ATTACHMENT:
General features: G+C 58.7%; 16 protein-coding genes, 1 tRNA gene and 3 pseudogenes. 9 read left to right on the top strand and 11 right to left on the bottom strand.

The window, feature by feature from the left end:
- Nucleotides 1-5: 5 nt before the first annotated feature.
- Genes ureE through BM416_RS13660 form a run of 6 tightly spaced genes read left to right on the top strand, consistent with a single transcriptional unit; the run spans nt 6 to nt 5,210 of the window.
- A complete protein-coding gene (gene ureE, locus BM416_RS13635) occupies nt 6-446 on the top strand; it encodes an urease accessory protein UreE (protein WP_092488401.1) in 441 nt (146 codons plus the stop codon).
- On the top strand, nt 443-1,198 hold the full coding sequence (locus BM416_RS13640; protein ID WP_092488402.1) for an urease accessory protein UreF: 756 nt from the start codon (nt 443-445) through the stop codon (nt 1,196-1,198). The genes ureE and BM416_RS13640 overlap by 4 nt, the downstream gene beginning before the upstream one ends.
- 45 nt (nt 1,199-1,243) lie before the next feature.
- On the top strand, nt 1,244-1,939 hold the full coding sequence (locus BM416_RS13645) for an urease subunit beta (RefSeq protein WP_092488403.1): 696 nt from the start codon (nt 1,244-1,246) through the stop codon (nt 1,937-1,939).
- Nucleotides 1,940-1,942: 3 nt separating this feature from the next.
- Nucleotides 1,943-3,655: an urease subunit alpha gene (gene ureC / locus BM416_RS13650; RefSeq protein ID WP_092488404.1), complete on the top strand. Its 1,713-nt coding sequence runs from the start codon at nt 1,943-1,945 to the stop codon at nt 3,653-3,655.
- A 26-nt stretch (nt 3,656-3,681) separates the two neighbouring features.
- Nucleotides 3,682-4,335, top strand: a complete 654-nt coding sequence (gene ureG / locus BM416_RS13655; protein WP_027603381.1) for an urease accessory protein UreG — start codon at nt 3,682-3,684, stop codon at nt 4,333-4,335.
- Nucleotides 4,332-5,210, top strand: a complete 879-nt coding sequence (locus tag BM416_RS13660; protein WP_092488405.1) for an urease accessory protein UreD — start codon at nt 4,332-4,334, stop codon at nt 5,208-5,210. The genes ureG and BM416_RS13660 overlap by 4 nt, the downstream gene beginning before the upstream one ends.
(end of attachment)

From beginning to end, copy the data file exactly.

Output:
General features: G+C 58.7%; 16 protein-coding genes, 1 tRNA gene and 3 pseudogenes. 9 read left to right on the top strand and 11 right to left on the bottom strand.

The window, feature by feature from the left end:
- Nucleotides 1-5: 5 nt before the first annotated feature.
- Genes ureE through BM416_RS13660 form a run of 6 tightly spaced genes read left to right on the top strand, consistent with a single transcriptional unit; the run spans nt 6 to nt 5,210 of the window.
- A complete protein-coding gene (gene ureE, locus BM416_RS13635) occupies nt 6-446 on the top strand; it encodes an urease accessory protein UreE (protein WP_092488401.1) in 441 nt (146 codons plus the stop codon).
- On the top strand, nt 443-1,198 hold the full coding sequence (locus BM416_RS13640; protein ID WP_092488402.1) for an urease accessory protein UreF: 756 nt from the start codon (nt 443-445) through the stop codon (nt 1,196-1,198). The genes ureE and BM416_RS13640 overlap by 4 nt, the downstream gene beginning before the upstream one ends.
- 45 nt (nt 1,199-1,243) lie before the next feature.
- On the top strand, nt 1,244-1,939 hold the full coding sequence (locus BM416_RS13645) for an urease subunit beta (RefSeq protein WP_092488403.1): 696 nt from the start codon (nt 1,244-1,246) through the stop codon (nt 1,937-1,939).
- Nucleotides 1,940-1,942: 3 nt separating this feature from the next.
- Nucleotides 1,943-3,655: an urease subunit alpha gene (gene ureC / locus BM416_RS13650; RefSeq protein ID WP_092488404.1), complete on the top strand. Its 1,713-nt coding sequence runs from the start codon at nt 1,943-1,945 to the stop codon at nt 3,653-3,655.
- A 26-nt stretch (nt 3,656-3,681) separates the two neighbouring features.
- Nucleotides 3,682-4,335, top strand: a complete 654-nt coding sequence (gene ureG / locus BM416_RS13655; protein WP_027603381.1) for an urease accessory protein UreG — start codon at nt 3,682-3,684, stop codon at nt 4,333-4,335.
- Nucleotides 4,332-5,210, top strand: a complete 879-nt coding sequence (locus tag BM416_RS13660; protein WP_092488405.1) for an urease accessory protein UreD — start codon at nt 4,332-4,334, stop codon at nt 5,208-5,210. The genes ureG and BM416_RS13660 overlap by 4 nt, the downstream gene beginning before the upstream one ends.